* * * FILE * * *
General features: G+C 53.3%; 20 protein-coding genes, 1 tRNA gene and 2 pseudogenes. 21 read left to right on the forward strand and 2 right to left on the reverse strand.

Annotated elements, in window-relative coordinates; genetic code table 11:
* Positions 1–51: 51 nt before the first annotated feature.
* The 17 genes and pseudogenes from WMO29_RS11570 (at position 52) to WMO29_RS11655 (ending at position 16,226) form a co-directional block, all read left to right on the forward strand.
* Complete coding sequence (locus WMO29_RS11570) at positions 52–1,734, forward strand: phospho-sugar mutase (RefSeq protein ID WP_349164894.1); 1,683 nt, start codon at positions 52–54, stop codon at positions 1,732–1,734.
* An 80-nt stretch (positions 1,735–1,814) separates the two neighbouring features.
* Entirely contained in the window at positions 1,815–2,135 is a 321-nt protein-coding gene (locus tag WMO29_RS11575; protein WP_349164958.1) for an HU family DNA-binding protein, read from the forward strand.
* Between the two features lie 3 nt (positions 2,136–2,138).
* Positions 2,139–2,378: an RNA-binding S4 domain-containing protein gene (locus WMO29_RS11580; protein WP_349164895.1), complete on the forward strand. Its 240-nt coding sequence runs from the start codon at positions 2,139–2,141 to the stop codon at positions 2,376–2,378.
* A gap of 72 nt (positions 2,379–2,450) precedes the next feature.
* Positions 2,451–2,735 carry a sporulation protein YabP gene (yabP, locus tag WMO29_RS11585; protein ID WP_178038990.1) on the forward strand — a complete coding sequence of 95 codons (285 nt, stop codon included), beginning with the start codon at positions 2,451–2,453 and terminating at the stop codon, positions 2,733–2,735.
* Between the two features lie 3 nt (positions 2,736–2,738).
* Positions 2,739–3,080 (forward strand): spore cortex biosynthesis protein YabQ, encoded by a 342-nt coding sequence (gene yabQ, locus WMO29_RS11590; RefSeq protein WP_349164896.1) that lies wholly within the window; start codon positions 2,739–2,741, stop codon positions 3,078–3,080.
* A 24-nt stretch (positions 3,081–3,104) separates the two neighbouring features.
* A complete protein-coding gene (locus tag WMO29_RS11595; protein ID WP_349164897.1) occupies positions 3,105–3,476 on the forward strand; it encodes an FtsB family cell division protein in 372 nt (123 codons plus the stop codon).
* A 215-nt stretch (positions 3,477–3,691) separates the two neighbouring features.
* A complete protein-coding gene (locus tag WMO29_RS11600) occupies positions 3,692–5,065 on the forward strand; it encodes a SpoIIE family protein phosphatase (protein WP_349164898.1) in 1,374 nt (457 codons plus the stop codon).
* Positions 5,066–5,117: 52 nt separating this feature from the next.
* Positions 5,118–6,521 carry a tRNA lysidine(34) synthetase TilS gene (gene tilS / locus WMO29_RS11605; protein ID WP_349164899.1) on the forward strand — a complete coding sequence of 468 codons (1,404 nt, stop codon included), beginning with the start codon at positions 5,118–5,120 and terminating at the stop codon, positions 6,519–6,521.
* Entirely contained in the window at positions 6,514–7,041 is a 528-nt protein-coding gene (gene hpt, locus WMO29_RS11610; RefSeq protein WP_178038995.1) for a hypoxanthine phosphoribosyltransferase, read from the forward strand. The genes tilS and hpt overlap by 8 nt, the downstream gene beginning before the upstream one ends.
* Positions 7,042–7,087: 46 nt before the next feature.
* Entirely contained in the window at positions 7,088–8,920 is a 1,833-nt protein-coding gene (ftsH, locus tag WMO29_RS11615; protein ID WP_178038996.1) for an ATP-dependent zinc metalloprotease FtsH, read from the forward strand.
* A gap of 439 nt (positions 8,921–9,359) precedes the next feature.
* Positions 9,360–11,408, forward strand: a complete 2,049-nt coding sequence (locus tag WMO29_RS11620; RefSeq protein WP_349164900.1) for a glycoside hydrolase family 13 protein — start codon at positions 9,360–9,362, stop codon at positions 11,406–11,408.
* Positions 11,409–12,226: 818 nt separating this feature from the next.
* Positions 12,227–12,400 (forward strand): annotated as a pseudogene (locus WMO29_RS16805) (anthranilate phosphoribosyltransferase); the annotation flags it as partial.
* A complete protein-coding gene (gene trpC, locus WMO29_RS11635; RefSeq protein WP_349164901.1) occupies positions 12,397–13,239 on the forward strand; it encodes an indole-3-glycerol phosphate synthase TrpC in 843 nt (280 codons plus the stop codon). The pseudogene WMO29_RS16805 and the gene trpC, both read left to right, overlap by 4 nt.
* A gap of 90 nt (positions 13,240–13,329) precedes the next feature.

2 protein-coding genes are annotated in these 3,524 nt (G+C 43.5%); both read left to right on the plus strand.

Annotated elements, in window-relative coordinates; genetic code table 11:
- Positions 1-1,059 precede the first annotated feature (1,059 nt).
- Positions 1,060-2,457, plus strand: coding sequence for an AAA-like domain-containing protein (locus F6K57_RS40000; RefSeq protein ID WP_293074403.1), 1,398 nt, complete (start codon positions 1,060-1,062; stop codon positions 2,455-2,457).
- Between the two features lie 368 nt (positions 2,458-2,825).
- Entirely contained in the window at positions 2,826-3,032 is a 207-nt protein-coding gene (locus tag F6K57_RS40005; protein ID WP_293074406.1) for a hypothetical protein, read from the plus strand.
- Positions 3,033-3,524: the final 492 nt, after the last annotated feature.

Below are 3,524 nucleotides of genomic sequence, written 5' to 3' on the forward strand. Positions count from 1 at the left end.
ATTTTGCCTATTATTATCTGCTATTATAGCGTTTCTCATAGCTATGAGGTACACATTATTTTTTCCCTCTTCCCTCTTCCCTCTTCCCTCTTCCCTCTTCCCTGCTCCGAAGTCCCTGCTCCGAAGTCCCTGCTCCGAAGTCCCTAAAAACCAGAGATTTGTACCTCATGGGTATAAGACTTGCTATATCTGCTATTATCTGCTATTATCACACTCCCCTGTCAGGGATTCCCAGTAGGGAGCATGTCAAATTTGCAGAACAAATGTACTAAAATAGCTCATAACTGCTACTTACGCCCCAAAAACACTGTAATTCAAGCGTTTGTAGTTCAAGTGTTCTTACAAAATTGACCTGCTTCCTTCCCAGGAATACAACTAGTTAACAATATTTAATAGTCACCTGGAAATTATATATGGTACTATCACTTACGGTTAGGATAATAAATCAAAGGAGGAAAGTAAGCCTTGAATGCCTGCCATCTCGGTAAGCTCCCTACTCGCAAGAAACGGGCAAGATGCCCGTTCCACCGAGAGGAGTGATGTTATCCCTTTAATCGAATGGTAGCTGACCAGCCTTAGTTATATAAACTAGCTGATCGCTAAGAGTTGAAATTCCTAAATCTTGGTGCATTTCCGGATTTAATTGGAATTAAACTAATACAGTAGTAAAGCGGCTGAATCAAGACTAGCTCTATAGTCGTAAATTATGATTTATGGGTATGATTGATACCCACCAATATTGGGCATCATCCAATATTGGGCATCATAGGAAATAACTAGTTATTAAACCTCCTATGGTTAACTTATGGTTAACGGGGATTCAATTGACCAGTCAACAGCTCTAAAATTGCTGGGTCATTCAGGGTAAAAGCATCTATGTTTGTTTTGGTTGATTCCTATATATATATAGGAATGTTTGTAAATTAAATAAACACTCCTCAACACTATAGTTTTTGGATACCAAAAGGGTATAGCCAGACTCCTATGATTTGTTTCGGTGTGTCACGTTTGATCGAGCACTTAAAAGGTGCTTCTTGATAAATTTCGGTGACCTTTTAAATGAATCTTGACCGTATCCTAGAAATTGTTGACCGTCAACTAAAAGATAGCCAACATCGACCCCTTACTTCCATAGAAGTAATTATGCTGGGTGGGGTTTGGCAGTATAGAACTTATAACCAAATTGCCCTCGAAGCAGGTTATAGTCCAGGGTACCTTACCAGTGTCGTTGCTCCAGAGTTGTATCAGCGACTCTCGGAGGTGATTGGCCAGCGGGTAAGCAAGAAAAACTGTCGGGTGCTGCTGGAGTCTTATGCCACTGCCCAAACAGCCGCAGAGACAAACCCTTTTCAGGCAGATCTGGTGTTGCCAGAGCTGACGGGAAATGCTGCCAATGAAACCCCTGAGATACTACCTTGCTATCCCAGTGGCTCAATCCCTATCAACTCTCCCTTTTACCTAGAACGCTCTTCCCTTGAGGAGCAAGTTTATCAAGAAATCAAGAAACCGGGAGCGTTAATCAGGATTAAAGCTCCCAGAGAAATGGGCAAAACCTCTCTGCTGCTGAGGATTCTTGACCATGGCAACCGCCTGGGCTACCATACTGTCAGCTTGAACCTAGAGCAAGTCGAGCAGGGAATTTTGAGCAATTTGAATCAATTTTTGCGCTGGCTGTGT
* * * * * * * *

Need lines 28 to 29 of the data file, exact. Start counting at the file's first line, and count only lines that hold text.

* A gap of 90 nt (positions 13,240–13,329) precedes the next feature.

2 protein-coding genes are annotated in these 3,524 nt (G+C 43.5%); both read left to right on the plus strand.